The Be Lenka Trail Walkers & Rangers have a unique sizing guide, so definitely consult that before ordering. I normally wear a size 37 in all my Be Lenka Barefoot shoes, but went with a 38 in both because they are a few mm shorter than other Be Lenka shoes in the same size. I also know that my feet swell during long hikes. They are plenty roomy and fit great! I do use an extra barefoot insole in both, which makes them fit better on my low volume feet.
Be Lenka Barefoot is known for having a wide toe box with a sloped shape (Read this post to learn about how barefoot brands compare to each other!) These Be Lenka barefoot hiking shoes break feature their new sole shape and have a more rounded toe box that should fit even more foot types! These are the 2nd widest toe box hiking boots I’ve tried (after the Softstar Switchback). The toe box is also very deep with plenty of space for high volume feet.
3. Softstar Switchback
Lugs| Waterproof | Speed Hooks | Fabric, Leather & Wool | $240 | Sizes US 5U-13U
The Softstar Switchback is a brand new barefoot hiking boot with some amazing specs. It comes in two colors, Sandstone and Slate, and two widths. I got Sandstone in wide, and they are super wide AND foot-shaped! They are not shaped exactly like Softstar’s other Primal shoes, but very similar and they are by far the widest hiking boot I’ve tried. The Regular Switchback’s are narrower and have a more tapered shape to them (see photo below).
These boots are made with Vibram’s Megagrip sole and have serious traction and durability – it should last for many, many miles. And if it does wear out, you can have it resoled by a professional cobbler. The interior is lined with a thin wool, and the exterior is Super Fabric, an extremely durable, waterproof, and yet breathable material. I am finding them comfortable and practical, and I hiked miles in them the first wear without any discomfort! The sole is thick, so you don’t really feel the ground in them, but they are flexible and I still feel connected to the earth in them.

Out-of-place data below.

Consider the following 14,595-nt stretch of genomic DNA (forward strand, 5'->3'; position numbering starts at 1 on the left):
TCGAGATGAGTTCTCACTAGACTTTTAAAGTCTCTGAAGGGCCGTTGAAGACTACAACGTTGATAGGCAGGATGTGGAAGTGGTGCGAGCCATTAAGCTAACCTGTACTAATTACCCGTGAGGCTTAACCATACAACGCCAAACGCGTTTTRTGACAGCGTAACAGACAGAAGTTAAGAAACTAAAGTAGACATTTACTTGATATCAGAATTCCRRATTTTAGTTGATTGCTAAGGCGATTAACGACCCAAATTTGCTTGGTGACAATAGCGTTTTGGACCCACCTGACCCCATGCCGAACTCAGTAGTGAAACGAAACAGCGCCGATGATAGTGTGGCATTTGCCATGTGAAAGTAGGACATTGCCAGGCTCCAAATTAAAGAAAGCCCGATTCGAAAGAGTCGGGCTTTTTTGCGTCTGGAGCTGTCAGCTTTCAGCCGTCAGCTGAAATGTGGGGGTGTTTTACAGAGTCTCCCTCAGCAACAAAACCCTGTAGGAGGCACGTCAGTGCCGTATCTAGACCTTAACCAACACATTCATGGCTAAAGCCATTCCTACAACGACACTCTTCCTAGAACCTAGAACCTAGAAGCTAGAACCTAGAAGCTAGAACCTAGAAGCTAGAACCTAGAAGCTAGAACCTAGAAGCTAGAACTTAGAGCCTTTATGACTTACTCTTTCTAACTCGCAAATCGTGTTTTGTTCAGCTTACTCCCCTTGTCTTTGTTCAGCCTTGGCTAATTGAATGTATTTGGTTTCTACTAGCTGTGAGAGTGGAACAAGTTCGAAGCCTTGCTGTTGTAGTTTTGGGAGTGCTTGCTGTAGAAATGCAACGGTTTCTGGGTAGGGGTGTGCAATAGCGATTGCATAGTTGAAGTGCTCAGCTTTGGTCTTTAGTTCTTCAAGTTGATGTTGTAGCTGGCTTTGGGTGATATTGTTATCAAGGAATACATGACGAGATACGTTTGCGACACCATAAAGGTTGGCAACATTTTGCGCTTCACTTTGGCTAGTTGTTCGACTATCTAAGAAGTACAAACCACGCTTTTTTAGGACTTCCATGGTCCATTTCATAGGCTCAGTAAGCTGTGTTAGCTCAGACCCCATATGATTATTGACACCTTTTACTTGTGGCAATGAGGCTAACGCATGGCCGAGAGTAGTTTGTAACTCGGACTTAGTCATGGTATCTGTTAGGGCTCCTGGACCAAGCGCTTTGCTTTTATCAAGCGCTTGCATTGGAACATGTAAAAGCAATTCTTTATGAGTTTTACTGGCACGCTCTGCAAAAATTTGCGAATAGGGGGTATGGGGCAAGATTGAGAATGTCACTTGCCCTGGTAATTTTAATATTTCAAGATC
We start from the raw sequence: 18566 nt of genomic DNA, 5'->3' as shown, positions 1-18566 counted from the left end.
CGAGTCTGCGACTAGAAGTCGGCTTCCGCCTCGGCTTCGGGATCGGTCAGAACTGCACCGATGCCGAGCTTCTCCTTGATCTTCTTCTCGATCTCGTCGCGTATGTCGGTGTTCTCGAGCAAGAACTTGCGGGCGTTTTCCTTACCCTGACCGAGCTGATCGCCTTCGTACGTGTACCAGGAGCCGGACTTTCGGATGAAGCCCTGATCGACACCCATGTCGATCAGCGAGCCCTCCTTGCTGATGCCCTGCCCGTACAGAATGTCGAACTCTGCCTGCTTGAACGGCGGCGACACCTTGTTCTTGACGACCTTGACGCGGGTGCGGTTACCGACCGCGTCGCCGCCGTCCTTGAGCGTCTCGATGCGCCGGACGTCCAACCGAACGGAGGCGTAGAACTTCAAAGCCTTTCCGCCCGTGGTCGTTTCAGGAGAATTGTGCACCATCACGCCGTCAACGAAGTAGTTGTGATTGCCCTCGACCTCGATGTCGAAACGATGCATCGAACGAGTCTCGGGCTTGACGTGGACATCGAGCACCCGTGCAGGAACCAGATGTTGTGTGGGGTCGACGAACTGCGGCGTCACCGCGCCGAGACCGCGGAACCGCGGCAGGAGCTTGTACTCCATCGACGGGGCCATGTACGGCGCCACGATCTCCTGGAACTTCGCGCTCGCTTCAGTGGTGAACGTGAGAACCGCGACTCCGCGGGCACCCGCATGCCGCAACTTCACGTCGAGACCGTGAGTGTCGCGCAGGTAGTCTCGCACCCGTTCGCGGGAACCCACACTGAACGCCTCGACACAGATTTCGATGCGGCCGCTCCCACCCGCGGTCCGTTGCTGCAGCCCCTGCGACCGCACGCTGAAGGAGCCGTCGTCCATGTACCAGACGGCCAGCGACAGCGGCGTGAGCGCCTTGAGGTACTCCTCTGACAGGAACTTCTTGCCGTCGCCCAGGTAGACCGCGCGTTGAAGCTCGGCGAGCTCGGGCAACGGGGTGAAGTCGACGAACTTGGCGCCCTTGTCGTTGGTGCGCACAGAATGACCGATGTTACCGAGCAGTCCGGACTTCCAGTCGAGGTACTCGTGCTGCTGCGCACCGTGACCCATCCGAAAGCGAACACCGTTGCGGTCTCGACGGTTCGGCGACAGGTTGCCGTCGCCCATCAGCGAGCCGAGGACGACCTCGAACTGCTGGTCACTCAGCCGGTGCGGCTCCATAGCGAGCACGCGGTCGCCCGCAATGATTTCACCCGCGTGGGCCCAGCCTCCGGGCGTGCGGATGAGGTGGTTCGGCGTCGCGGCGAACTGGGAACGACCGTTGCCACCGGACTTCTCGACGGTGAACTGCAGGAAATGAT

They claim to be good for both warm and cold weather, but they feel a little hot for me in warm weather. I am loving them for moderately cool temperatures, and will add a thicker sock when it gets colder. *Because the tongue isn’t gusseted water that comes up to the eyelets can come in*
ANYA for 15% off your first Softstar purchase! You must be logged into an account to use it
Sizing & Fit
I got my normal boot size, a size 6U (or women’s 7), in the Switchback boots and they provide more than enough space because of the wide width and natural foot shape. I can wear them with or without thick socks because they lace tightly around my foot. They do fit shallow over the toes, so if you need a deep toe box these will likely press down. The laces can loosen to accommodate high arches and thick ankles. Bo comparison, Softstar’s other barefoot boot style, the Phoenix, has a much narrower toe box and thick lining, so I sized up to a 7U in those.
The Softstar Switchback in Wide are generally true to size and fit a square shaped, extra wide foot. In Regular, the fit is average width and slightly tapered.
4. Freet Barefoot
Water Resistant | Speed Hooks | Vegan & Leather Options | $130-230 | Sizes EU 37-48
Freet Barefoot has several barefoot hiking boots and shoes that function excellently. They also have the first vegan hiking boo options we are looking at! Freet barefoot hiking boots’ hallmark feature is that they are soft immediately without needing much break in time. They are the lightest option I’ve tried, and the soles can be as thin as 4mm without the insole.
Another big plus about Freet Barefoot is it their shoes have an excellent foot shape with plenty of space for all toes. I also appreciate that they go to great lengths to produce barefoot shoes that are ethically made using sustainable materials. And finally, after my code
ANYASREVIEWS10 for 10% off they have far and away the cheapest options out there (the Mudee is $126).
One complaint about Freet shoes is that the interior is heavily padded and it can be kind of bulky around the ankle. They don’t rub or cause blisters though! The vegan waterproof options can also get hot and sweaty in warmer weather because they don’t breathe. They feel great in cooler temps and definitely with socks (or you’ll be in sweat city). If you’re looking for something to hike in that is more breathable, I would check out the Botee M, the Feldom (suuuuper light and airy) or the leather Ibex). Note that some of these boots are made on a more durable, slip-resistant outsole and others are built on an everyday, extra thin sole. Check the photos/product listings to see which is which.
Get 10% off any Freet Barefoot shoes with code
ANYASREVIEWS10. You can also find a selection of Freet shoes at PedTerra (US/Canadian customers) and get 10% off with code
Sizing & Fit
Freet shoes have different size recommendations depending on the model, but more often than not I need to size up one. The Feldom and the Pace are the only Freet shoes I’ve tried that didn’t need a size up.